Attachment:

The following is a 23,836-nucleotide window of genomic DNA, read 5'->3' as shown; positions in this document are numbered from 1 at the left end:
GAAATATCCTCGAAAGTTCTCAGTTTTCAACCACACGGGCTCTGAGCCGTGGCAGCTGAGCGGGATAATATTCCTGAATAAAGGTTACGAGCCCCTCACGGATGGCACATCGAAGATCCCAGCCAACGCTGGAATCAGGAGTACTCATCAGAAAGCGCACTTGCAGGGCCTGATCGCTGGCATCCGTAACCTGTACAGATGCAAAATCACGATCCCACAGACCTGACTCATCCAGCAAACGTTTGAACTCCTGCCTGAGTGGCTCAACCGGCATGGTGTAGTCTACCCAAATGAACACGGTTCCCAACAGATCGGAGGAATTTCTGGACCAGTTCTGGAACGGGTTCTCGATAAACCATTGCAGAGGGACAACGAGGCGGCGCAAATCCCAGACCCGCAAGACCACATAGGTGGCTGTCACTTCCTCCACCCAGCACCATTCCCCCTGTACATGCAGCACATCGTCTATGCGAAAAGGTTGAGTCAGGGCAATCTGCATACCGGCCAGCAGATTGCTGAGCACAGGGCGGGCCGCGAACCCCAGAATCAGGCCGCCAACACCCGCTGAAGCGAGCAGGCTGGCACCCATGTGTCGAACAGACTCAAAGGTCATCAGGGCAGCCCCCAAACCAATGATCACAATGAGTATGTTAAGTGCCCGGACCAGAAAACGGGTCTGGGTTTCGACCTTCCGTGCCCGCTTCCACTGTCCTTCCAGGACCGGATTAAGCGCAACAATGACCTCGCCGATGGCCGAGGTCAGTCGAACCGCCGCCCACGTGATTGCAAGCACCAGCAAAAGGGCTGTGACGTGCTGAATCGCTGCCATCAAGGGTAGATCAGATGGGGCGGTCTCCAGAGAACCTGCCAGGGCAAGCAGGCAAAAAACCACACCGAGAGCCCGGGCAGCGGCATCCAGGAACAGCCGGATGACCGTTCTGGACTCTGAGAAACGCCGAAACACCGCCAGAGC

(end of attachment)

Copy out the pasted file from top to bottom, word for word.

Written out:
The following is a 23,836-nucleotide window of genomic DNA, read 5'->3' as shown; positions in this document are numbered from 1 at the left end:
GAAATATCCTCGAAAGTTCTCAGTTTTCAACCACACGGGCTCTGAGCCGTGGCAGCTGAGCGGGATAATATTCCTGAATAAAGGTTACGAGCCCCTCACGGATGGCACATCGAAGATCCCAGCCAACGCTGGAATCAGGAGTACTCATCAGAAAGCGCACTTGCAGGGCCTGATCGCTGGCATCCGTAACCTGTACAGATGCAAAATCACGATCCCACAGACCTGACTCATCCAGCAAACGTTTGAACTCCTGCCTGAGTGGCTCAACCGGCATGGTGTAGTCTACCCAAATGAACACGGTTCCCAACAGATCGGAGGAATTTCTGGACCAGTTCTGGAACGGGTTCTCGATAAACCATTGCAGAGGGACAACGAGGCGGCGCAAATCCCAGACCCGCAAGACCACATAGGTGGCTGTCACTTCCTCCACCCAGCACCATTCCCCCTGTACATGCAGCACATCGTCTATGCGAAAAGGTTGAGTCAGGGCAATCTGCATACCGGCCAGCAGATTGCTGAGCACAGGGCGGGCCGCGAACCCCAGAATCAGGCCGCCAACACCCGCTGAAGCGAGCAGGCTGGCACCCATGTGTCGAACAGACTCAAAGGTCATCAGGGCAGCCCCCAAACCAATGATCACAATGAGTATGTTAAGTGCCCGGACCAGAAAACGGGTCTGGGTTTCGACCTTCCGTGCCCGCTTCCACTGTCCTTCCAGGACCGGATTAAGCGCAACAATGACCTCGCCGATGGCCGAGGTCAGTCGAACCGCCGCCCACGTGATTGCAAGCACCAGCAAAAGGGCTGTGACGTGCTGAATCGCTGCCATCAAGGGTAGATCAGATGGGGCGGTCTCCAGAGAACCTGCCAGGGCAAGCAGGCAAAAAACCACACCGAGAGCCCGGGCAGCGGCATCCAGGAACAGCCGGATGACCGTTCTGGACTCTGAGAAACGCCGAAACACCGCCAGAGC